Thus Weizsaecker explains the structure of space from quantum mechanics, and quantum mechanics from the structure of time. Although the details of his project are far from being carried out, the basic scheme stands: the unity of physics, and therefore (since knowledge and the known are not to be separated) the unity of physical nature, reflect the unity of time. ‘Physical’ nature, to Weizsaecker, means nature objectified -- any part of nature, including, for example, a living cell, or even the human mind which, insofar as it is analyzable in terms of yes-no questions, is fully subject to the laws of unitary physics. Therein lies Weizsaecker’s ‘reductionism.’ It does not reduce mind to palpable 19th-century matter, nor even to a something situated in physical space; and it leaves open the possibility of other, non-objectivating modes of encountering mind, in which another ‘Thou’ is met. If matter is what obeys the laws of physics, then it is an aspect of all that exists in the universe, and rather than juxtaposing it to life or mind, it is but a mode of experiencing these. A reductionism that claims no more than this is a reductionism with all the poison drawn from it.

Cultivate the Simples Appropriate to Each Order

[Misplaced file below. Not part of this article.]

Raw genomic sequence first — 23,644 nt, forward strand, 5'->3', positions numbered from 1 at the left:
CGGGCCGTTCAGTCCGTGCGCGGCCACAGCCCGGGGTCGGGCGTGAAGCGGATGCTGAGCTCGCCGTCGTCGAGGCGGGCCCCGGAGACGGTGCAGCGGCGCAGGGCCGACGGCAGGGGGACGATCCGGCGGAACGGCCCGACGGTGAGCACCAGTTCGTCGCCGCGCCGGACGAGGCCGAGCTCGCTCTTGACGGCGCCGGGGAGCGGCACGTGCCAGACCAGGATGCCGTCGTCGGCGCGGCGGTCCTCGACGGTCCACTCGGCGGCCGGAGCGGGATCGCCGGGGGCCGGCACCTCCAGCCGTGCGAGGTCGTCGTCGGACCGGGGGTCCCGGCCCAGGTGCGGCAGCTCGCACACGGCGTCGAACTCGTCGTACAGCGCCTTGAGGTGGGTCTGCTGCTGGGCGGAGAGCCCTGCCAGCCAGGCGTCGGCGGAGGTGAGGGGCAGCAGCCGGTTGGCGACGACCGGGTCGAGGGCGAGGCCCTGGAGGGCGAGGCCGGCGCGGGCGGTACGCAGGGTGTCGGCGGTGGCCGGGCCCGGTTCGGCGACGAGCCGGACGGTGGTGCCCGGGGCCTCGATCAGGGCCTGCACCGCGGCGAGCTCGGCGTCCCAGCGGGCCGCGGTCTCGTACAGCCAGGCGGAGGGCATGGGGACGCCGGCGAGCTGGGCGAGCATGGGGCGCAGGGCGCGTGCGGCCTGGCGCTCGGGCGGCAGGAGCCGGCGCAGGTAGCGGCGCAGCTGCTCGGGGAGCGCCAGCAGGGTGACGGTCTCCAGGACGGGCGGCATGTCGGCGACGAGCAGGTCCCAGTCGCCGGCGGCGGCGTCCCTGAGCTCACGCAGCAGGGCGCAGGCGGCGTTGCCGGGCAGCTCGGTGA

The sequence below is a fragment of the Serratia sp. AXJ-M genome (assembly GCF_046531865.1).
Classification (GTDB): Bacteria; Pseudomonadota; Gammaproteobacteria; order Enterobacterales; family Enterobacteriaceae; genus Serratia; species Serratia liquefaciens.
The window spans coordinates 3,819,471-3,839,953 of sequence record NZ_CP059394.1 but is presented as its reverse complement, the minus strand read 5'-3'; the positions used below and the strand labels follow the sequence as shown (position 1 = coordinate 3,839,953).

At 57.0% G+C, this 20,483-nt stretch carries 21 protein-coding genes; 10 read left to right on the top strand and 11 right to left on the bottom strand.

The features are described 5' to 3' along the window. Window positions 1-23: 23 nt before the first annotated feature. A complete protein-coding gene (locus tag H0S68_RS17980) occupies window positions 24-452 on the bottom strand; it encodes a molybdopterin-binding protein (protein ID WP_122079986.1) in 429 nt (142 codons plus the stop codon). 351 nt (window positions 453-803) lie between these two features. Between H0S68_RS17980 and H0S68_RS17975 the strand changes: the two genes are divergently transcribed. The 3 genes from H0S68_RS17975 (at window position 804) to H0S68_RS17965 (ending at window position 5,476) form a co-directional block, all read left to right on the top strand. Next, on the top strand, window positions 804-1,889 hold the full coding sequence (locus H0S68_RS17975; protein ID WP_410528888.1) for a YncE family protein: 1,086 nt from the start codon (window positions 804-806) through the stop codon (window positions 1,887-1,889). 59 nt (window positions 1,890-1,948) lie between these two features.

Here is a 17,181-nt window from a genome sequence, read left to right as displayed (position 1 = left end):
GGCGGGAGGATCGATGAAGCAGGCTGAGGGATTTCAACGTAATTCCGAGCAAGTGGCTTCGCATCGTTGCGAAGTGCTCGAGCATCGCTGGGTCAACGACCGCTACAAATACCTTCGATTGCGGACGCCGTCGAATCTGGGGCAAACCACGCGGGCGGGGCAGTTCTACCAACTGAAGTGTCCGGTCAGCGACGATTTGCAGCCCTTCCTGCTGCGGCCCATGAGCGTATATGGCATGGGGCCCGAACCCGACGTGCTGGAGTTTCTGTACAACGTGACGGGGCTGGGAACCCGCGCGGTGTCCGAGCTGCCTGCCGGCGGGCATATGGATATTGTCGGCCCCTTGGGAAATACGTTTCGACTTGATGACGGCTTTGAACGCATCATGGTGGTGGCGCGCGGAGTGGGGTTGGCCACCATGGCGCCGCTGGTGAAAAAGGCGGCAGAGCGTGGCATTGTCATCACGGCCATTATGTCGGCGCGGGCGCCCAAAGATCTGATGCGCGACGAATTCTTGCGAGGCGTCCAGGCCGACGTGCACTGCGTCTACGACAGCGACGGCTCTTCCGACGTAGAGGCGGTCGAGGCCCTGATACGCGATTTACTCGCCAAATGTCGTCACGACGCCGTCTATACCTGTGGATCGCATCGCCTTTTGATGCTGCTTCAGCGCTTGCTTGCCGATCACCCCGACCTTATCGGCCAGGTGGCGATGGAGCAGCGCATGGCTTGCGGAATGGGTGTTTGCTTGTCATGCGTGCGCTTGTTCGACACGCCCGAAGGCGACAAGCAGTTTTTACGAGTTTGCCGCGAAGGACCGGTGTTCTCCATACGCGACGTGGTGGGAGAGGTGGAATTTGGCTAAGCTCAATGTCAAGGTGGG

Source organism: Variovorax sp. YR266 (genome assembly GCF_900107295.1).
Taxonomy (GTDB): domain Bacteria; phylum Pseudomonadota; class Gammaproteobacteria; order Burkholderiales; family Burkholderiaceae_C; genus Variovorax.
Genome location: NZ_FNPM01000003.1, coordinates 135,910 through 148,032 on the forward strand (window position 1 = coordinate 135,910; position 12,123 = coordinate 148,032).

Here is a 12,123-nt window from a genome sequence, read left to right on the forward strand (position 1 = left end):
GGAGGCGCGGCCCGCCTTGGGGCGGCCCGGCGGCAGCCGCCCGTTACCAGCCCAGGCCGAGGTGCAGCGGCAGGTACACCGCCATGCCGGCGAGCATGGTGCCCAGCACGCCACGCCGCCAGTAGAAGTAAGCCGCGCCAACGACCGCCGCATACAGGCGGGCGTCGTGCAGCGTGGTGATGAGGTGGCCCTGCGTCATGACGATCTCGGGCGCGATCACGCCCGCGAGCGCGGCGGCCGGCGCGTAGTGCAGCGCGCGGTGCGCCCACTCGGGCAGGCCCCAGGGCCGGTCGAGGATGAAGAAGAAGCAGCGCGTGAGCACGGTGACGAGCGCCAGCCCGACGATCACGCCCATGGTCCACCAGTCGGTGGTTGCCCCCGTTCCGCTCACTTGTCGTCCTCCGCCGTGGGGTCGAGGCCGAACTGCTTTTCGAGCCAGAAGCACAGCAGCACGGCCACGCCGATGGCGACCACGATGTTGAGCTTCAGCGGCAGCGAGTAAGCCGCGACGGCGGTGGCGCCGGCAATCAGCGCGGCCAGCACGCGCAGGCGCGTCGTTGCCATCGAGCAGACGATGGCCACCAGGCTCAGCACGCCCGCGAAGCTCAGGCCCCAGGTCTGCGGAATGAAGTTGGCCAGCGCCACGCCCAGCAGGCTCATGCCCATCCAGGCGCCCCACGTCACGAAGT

Ordinary language provides us with elementary concepts on all levels of nature. Deliberate scientific work begins with a search for elementary terms -- the ‘primitives’ or ‘simples’ -- even more peculiarly fitted to the analysis of the subject at hand, in one with the search for patterns in which to view their interrelations. It has been a principle of good craftsmanship with all empiricists from Occam to Bridgeman to tailor their terms and theories as closely to the phenomenally given as possible. Occam’s razor, Bridgeman’s admonition to make the least down payment on future conceptualizations (Bridgeman 1959, p. 10), are born of the same spirit of faithfulness unto the phenomena. (Mach, too, was of this persuasion.) Tackling color theory in this spirit, as I will now show, one immediately obtains the simples appropriate (in a clearly specifiable sense) to that field; these simples are not the electromagnetic frequencies high school physics tells us colors ‘really’ are. Examples of this sort, taken from well-established sciences, may serve as practicing ground for biology and the higher-rung domains in which the shaping of the appropriate simples is still an open problem. Here I will confine myself to the ‘lowest’ level of that discipline (optics) where it is closest to physics, and where the nature of its relative autonomy can therefore best be studied.